Drought Information Statement
Issued by NWS St. Louis, MO

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Drought Information Statement
National Weather Service Saint Louis MO
225 PM CDT Thu Aug 16 2018

...Severe to extreme drought expands across central and
northeastern Missouri...

SYNOPSIS...

Severe (D2) to extreme (D3) drought has expanded further to the east
over the past couple of weeks. Governor Parsons of Missouri declared
a Drought Alert for the following counties in central and
northeastern Missouri: Boone, Callaway, Cole, Knox, Lewis,
Moniteau, and Monroe. Exceptional drought (D4) conditions have also
now developed and expanded over parts of northwestern and central
Missouri.

SUMMARY OF IMPACTS...

Drought conditions across the area have caused several
agricultural and hydrological impacts.

Agricultural impacts include worsening crop conditions and poor
pasture and topsoil conditions. According to the latest United
States Department of Agriculture, soybean condition was rated 15
percent very poor and 22 percent poor and corn condition 21
percent very poor and 24 percent poor in the state of Missouri.
Pasture condition was 39 percent very poor and 37 percent poor.

Supply of hay is 42 percent very short and 36 percent short, with
stock water supply 29 percent very short and 30 percent short.
Short supplies of hay and water, in addition to grass, have led
to problems feeding and watering area livestock.

Topsoil moisture supply was rated 45 percent very short and 34
percent short, with subsoil moisture 48 percent very short and 32
percent short. Abnormally dry soil moisture conditions also help
yield a high fire danger across much of central and northeastern
Missouri. The latest Ketch-Byram Drought Index (KBDI) depicts a
high fire danger across these areas indicating a dry ground cover
that will burn readily.

Hydrological impacts include low streamflows, lowering well
levels, and drying ponds. For more specific information, please
see the hydrologic summary and outlook below.

CLIMATE SUMMARY...

Temperatures have run about 2-5 degrees above normal since the
start of meteorological summer (June 1st). Precipitation has also
run below to well below normal across large portions of Missouri.
Highest precipitation deficits in that same timeframe are on the
order of 2-7 inches for parts of central and northeastern
Missouri.

PRECIPITATION/TEMPERATURE OUTLOOK...

The outlook from the Climate Prediction Center (CPC) for the next
6-10 days favors below normal temperatures and above normal
precipitation.

In the week 2 timeframe, the CPC continues to favor below normal
temperatures, along with above normal precipitation across the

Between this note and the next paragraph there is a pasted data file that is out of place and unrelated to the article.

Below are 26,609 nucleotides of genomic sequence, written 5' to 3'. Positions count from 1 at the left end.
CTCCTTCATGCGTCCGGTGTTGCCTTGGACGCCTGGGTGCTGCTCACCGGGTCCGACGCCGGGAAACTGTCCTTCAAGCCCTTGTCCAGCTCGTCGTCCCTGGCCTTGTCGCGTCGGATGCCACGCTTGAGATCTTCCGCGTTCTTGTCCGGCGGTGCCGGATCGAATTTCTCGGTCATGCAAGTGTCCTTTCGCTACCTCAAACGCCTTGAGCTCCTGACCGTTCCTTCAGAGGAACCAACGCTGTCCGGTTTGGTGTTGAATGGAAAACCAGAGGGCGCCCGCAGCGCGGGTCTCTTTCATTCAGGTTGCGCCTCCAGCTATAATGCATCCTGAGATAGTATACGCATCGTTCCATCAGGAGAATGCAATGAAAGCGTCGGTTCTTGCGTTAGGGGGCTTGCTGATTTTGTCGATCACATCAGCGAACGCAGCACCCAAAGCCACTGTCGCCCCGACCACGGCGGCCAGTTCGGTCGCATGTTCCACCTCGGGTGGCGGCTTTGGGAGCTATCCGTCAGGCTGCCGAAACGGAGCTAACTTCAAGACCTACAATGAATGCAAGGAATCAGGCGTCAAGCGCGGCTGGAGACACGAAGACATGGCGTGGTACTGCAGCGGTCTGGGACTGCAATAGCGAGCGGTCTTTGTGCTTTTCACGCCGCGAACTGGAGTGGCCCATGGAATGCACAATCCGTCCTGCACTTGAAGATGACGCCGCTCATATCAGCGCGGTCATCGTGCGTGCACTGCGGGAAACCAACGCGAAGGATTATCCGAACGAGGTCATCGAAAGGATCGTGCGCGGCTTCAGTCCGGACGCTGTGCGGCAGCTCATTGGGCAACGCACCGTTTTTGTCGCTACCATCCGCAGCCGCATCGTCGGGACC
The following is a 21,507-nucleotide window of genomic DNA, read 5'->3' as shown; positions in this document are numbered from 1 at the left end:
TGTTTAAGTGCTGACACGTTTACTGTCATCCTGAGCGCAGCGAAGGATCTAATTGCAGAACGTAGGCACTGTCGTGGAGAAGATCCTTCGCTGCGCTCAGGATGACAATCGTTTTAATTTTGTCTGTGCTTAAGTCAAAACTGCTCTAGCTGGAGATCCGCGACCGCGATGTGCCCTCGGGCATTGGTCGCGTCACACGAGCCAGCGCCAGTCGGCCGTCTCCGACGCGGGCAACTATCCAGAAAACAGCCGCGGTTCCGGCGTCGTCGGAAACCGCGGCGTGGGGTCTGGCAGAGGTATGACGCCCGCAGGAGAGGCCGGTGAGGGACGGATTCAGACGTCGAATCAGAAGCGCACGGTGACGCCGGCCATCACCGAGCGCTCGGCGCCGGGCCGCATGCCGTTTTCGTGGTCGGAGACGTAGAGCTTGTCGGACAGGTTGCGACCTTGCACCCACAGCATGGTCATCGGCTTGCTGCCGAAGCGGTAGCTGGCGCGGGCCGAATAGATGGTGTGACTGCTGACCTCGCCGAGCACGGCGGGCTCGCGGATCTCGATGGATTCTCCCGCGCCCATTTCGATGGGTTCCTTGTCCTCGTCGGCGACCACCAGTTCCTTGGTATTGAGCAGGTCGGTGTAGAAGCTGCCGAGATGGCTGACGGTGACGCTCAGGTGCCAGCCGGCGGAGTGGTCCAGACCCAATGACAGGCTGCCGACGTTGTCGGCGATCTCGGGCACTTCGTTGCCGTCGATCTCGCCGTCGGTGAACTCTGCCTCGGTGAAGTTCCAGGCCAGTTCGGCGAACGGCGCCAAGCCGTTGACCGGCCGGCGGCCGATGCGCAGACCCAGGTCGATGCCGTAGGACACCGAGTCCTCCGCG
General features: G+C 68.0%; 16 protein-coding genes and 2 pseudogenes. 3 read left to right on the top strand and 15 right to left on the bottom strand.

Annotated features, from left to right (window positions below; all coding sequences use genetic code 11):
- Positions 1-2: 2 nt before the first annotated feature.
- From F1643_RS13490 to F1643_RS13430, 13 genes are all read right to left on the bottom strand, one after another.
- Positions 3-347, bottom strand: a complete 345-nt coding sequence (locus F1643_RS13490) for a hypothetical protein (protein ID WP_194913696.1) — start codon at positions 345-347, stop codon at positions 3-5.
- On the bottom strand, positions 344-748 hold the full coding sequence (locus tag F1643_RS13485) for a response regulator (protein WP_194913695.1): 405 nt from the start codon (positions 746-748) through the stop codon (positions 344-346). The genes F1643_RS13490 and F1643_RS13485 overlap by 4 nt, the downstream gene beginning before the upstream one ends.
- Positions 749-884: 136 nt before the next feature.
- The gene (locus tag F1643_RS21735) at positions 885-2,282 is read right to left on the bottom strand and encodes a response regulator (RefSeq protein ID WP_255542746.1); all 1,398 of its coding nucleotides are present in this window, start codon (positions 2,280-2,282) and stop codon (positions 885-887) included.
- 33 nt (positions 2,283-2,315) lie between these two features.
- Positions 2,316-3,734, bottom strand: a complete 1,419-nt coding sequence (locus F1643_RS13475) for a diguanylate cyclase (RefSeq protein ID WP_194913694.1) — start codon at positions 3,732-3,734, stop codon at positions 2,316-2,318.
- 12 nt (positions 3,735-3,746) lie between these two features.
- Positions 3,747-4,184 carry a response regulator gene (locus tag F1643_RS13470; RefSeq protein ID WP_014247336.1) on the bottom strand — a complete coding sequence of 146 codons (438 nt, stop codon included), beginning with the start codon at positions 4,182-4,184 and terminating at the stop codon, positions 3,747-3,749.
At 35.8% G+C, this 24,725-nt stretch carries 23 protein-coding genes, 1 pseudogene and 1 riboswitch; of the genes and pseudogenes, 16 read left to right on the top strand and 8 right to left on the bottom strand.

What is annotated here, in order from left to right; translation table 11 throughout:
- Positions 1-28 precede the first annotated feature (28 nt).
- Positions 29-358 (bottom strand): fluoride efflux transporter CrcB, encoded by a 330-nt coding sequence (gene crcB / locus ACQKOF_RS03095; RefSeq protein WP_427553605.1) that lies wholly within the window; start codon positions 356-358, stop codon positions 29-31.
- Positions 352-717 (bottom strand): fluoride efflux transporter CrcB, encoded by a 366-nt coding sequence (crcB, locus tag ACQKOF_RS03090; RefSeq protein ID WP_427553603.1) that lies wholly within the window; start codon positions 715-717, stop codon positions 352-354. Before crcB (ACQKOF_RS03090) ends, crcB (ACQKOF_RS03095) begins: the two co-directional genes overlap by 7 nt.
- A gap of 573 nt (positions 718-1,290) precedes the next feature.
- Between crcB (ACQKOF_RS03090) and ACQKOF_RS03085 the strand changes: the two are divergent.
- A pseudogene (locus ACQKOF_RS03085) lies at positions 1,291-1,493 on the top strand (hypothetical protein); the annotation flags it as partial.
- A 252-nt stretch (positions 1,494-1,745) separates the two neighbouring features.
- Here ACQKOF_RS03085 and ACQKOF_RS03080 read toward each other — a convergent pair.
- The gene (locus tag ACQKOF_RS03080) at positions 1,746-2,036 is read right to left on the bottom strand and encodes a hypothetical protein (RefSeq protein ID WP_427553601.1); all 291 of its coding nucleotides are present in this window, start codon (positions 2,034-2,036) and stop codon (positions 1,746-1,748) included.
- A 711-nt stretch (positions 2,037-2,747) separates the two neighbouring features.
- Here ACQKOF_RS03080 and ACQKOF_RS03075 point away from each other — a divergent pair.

mid-Mississippi Valley.

If this cooler and wetter than normal pattern were to occur, some
improvement in ongoing drought conditions may be observed.

HYDROLOGIC SUMMARY AND OUTLOOK...

While severe drought impacts have shown a need for a general
degradation of drought categories across Missouri, 7-day streamflow
averages have not supported drought in all drought-classified areas
across eastern Missouri.  Recent rainfall over the past few weeks
have helped in parts of eastern Missouri, though not so much in
other parts.  Average 7-day streamflow implying potentially severe
(D2) drought was indicated in northeastern Missouri at Bear Creek,
North River, and the Fabius River branches near Ewing and Taylor,
with percentiles between 5 and 10.  Potentially moderate (D1)
drought conditions were indicated along the North Fork and South
Fork of the Salt River.  In Central Missouri, streamflow percentiles
are a mixed bag.  Potentially severe (D2) drought conditions were
indicated on Hinkson Creek, with average streamflow in the 9th
percentile. Dryness was less pronounced on the Moreau, Maries, and
Gasconade Rivers, with percentiles between 20 and 25.  In
southeastern Missouri, all average streamflows were above the 30th
percentile southeast of I-44.

Well depths in northeastern and central Missouri continue to fall,
particularly at Centralia, Vandalia, Mexico, Drake, and Wentzville.
In southeastern Missouri to the southeast of I-44, most area wells
continue to stay near or above normal levels for the season.

NEXT ISSUANCE DATE...

The next drought information statement will be issued around
Thursday August 23rd, 2018.

&&

RELATED WEB SITES...

LOCAL WEATHER, CLIMATE, AND WATER INFORMATION:
http://www.weather.gov/saintlouis

MIDWEST CLIMATE CENTER DROUGHT INFORMATION PAGE:
http://mcc.sws.uiuc.edu/cliwatch/drought/drought.jsp

MISSOURI STATE CLIMATOLOGIST:
http://climate.missouri.edu
MISSOURI DNR DROUGHT PAGE:
http://www.dnr.mo.gov/env/wrc/droughtupdate.htm

ILLINOIS STATE CLIMATOLOGIST:
http://www.isws.illinois.edu/atmos/statecli
ILLINOIS WATER SURVEY DROUGHT PAGE:
http://www.isws.illinois.edu/hilites/drought/

U.S. DROUGHT MONITOR:
http://droughtmonitor.unl.edu/

U.S. DROUGHT PORTAL:
http://www.drought.gov

ADDITIONAL WATER INFORMATION:
NATIONAL WEATHER SERVICE ADVANCED HYDROLOGICAL PREDICTION
SERVICE (AHPS):  http://water.weather.gov
U.S. GEOLOGICAL SURVEY:  http://water.usgs.gov
ARMY CORPS OF ENGINEERS:  http://www.nwo.usace.army.mil/

CLIMATE PREDICTION CENTER:
http://www.cpc.ncep.noaa.gov/

ACKNOWLEDGMENTS...

The U.S. Drought Monitor is a weekly collaborative effort between
a number of state and federal agencies including the National
Weather Service, the U.S. Department of Agriculture, and the
National Drought Mitigation Center.

QUESTIONS OR COMMENTS...

If you have any questions or comments about this information,
please contact:

Jayson Gosselin or
Mark Britt
Climate Services Focal Points
--or--
Mark Fuchs
Senior Service Hydrologist

National Weather Service Saint Louis Missouri
636-441-8467
w-lsx.webmaster@noaa.gov

$$

Gosselin


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